How to successfully buy a home in this market
I look forward to getting the CV Weekly and especially reading your real estate advice. My son has been trying to buy a home for more than six months. After making five offers and responding to multiple counter offers an accepted offer eludes him. It’s not that he is picky, he just wants a three-bedroom, two-bathroom home in the La Crescenta school district. He has been working with an agent who is friends with his wife. I am trying not to be a nosey mother and mother-in-law, but I think maybe it’s time for him to switch real estate agents. Can you offer some advice as to how to successfully buy a home in this market?
Dear Concerned Mom,
It is hard not to get discouraged in today’s Foothill real estate market, especially in La Crescenta. Unfortunately, your son is in the same boat as most buyers. I recently wrote an offer for a cash buyer $235,000 over asking price. The listing agent provided a physical inspection noting the electrical panel needed updating. Also, there was old, galvanized plumbing. And, the roof was near the end of its life expectancy. There were twenty-eight offers. My client waived all contingencies, even her inspection contingency. Another buyer still beat her out as they offered a higher price.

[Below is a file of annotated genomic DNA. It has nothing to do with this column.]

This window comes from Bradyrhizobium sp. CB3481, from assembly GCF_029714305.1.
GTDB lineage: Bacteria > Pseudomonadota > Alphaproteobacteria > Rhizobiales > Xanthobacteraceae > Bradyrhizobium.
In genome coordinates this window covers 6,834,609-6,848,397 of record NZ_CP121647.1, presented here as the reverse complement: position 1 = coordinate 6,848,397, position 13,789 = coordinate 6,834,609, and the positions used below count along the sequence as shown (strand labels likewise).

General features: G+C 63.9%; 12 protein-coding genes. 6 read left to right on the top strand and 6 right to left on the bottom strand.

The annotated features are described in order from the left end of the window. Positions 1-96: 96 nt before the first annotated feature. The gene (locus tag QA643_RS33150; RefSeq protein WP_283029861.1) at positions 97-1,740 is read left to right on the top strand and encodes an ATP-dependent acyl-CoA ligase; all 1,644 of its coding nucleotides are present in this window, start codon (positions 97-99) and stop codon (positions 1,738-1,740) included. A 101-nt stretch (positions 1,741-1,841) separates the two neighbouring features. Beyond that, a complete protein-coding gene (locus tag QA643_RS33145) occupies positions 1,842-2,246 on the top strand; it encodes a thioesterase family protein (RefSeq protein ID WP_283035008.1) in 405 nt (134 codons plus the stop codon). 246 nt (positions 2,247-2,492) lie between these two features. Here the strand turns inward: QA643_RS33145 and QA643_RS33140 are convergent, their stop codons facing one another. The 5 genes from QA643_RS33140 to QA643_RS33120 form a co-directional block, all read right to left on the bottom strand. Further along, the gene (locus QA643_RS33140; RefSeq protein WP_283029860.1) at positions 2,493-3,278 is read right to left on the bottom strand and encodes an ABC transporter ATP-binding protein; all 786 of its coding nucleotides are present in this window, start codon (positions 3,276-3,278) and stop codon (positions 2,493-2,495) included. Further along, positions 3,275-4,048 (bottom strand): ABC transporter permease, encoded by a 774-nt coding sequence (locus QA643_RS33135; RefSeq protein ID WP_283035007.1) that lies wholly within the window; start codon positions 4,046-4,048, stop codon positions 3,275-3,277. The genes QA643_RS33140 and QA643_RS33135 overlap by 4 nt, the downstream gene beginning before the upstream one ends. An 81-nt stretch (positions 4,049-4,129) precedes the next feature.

If your son is working with a full-time experienced real estate agent who is respected within the community, this is simply a matter of a very difficult market. There are two ways to go about this:
1) Focus on homes that originally listed too high and have been sitting on the market for more than two weeks. There could be some wiggle room and your son should have less competition.
2) Your son needs to be submitting aggressive offers. I am hoping he is pre-approved with an experienced local reputable lender.
3) He should also consider waiving the appraisal contingency as well. Lenders base their loan amount on a percentage of the appraised value or purchase price, whichever is less. There are numerous components to a strong offer in addition to price. When the price offered is contingent upon the home appraising – the buyer has an “out”. Many buyers write an offer with an appraisal contingency; meaning that if the home does not appraise for the full amount, the buyer can cancel escrow and have their deposit returned. As homes are selling for record breaking prices, many appraisals are coming in at less than the agreed upon sales price. If your son has a large enough down payment, this is a good tool.
I don’t know your son’s finances, so I suggest he discuss both options with his lender and his real estate agent. Best of luck to him.